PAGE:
Case 87 – summary

This week we looked at a case of pulmonary embolism in a lady who was 28 weeks pregnant.

 

Initial management included:

  • ABC
  • ECG – T wave inversion. S1Q3T3 pattern and right bundle branch block.  May also help with identifying an alternative diagnosis
  • Chest x-ray – may identify other pulmonary disease.  If CXR normal, this improves likelihood of V/Q scan giving a definitive result.  If chest x-ray abnormal, CTPA should be performed
  • Duplex ultrasound – bilateral if suspicion of DVT.  If diagnosis of DVT made, now further imaging of chest would be required reducing radiation exposure for mother and baby
  • FBC, coagulation screen, urea and electrolytes and liver function tests.

 

D-dimer

There is a progressive rise in d-dimer levels throughout pregnancy, and this remains elevated in the postnatal period.  The role of d-dimer testing in pregnancy remains controversial.  RCOG guidelines advise not to test d-dimer in pregnancy, as do the American thoracic society guidelines.  The European society of cardiology suggest that a negative d-dimer level can be used to rule out PE in pregnancy, however the d-dimer is unlikely to be with normal range.

 

Pre-test probability assessment such as the WELLS score have not been validated for use in pregnancy.

LEFt rule – can help identify pregnant women with DVT.  (L – Left leg, E- oedema > 2cm calf circumference difference, Ft – first trimester presentation)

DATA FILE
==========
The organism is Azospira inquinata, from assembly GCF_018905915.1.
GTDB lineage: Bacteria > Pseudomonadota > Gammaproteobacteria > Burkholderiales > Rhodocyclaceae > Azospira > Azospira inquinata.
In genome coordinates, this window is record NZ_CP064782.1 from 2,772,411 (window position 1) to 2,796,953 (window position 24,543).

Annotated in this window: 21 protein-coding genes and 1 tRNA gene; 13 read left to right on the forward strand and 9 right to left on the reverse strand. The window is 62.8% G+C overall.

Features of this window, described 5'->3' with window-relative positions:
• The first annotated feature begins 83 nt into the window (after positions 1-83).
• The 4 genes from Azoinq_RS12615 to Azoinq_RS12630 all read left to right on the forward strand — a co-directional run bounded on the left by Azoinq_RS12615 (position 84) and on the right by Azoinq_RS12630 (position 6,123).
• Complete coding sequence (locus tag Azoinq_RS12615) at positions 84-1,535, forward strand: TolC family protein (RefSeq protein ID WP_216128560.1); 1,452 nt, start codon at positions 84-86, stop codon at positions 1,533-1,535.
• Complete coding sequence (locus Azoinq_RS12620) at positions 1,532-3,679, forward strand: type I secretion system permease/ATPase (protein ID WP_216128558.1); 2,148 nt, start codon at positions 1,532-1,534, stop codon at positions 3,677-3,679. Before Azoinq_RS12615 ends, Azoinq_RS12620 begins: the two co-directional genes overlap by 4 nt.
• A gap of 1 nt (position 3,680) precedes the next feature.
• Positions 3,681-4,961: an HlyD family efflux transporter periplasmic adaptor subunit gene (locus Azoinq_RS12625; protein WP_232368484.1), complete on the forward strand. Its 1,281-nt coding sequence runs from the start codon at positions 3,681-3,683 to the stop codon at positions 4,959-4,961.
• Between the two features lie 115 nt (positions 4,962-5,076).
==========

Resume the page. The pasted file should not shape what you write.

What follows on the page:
Further imaging

Choice of further imaging will depend upon availability within the hospital.

V/Q scan – ventilation component can often be omitted therefore minimising radiation to the fetus.  Main concern is radiation dose to fetus, causing a very small increase in the risk of childhood cancers.

CTPA – more readily available.  Can identify other pathology.  Increased radiation dose to breast tissue, therefore increasing the risk of breast cancer.  Radiation dose to the fetus is less than a V:Q scan.

 

Women should be counselled on options for further imaging.  Factors such as the background risk of breast cancer for that lady, should be taken into account.

 

Treatment

LMWH – should be commenced immediately, until the diagnosis can be excluded.  Dose should be titrated against the womens booking or early pregnancy rate. There have been a number of study’s comparing once daily dosing with BD dosing, with insufficient evidence to favour one option.